The Burdekin Plum (Pleiogynium timoriense) is a common edible native species found in our drier coastal and inland rainforests. It can be found in the foreshore vegetation of Four Mile Beach and Wangetti Beach in the Douglas Shire.
Sir Joseph Banks and Daniel Solander collected fruits and botanical specimens in Australia near the Endeavour River in 1770.
It is a widespread Indo-Pacific species that can be found from India, Malaysia, Philippines, Indonesia and across the Pacific Islands. In Australia it can be found along the Queensland coast from Gympie Northwards.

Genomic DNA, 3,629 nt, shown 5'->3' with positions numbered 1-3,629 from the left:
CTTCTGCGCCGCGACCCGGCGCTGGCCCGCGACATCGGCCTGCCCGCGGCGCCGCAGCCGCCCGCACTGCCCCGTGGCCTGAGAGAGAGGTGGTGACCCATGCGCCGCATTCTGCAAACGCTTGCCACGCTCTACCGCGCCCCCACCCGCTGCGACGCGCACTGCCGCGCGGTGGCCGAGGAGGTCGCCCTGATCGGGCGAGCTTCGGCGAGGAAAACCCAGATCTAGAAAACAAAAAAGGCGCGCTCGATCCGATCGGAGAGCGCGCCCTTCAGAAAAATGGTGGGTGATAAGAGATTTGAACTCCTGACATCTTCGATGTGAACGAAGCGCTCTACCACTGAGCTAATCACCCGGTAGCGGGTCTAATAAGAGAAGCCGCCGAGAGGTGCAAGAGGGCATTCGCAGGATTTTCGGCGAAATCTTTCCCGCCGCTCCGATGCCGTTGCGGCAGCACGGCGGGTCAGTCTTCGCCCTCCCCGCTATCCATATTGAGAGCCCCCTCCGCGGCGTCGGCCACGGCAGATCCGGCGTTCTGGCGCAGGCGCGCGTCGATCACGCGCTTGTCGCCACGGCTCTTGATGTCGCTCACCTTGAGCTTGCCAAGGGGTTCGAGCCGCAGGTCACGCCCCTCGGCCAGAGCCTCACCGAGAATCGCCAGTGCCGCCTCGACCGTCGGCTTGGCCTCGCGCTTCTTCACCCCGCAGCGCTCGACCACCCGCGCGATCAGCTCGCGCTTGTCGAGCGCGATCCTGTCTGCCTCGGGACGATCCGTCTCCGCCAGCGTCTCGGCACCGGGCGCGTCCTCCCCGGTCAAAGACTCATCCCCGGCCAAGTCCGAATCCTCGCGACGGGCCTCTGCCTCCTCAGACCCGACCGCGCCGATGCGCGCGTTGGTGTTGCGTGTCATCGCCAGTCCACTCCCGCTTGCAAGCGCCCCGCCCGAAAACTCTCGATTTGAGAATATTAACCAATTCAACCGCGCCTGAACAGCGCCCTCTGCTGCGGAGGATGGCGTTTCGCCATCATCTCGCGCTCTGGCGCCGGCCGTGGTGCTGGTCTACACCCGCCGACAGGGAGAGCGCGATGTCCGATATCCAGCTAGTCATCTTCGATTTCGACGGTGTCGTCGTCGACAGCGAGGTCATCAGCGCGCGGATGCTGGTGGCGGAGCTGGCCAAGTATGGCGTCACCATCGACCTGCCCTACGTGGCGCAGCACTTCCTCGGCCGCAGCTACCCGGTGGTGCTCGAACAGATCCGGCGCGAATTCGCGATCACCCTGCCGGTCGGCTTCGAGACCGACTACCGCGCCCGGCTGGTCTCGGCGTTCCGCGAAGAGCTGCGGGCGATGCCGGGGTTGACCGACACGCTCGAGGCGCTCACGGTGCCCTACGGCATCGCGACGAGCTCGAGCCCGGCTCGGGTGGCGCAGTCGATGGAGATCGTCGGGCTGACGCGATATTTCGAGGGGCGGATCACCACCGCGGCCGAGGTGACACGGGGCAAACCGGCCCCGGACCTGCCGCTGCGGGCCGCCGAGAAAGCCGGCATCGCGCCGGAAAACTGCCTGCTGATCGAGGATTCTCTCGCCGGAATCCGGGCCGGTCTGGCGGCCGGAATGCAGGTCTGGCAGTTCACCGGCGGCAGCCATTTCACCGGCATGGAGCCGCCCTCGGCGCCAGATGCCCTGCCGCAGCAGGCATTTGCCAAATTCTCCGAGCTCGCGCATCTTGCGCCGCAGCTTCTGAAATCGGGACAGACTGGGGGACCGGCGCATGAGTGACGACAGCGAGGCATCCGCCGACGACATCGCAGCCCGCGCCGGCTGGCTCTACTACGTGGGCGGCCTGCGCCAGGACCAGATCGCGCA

The fruits were widely eaten by Indigenous cultures and the early settlers in Queensland. They usually need to be stored for a few days to let them soften after harvest. Indigenous Australians used to bury them in the sand for several days to ‘sweeten’ them before eating them. They also make great jams and preserves.
The trees are very attractive and can grow up to 20 meters tall in forest conditions, however usually only reach 12 meters in cultivation.
The flowers and fruits attract bees, butterflies and birds into gardens.
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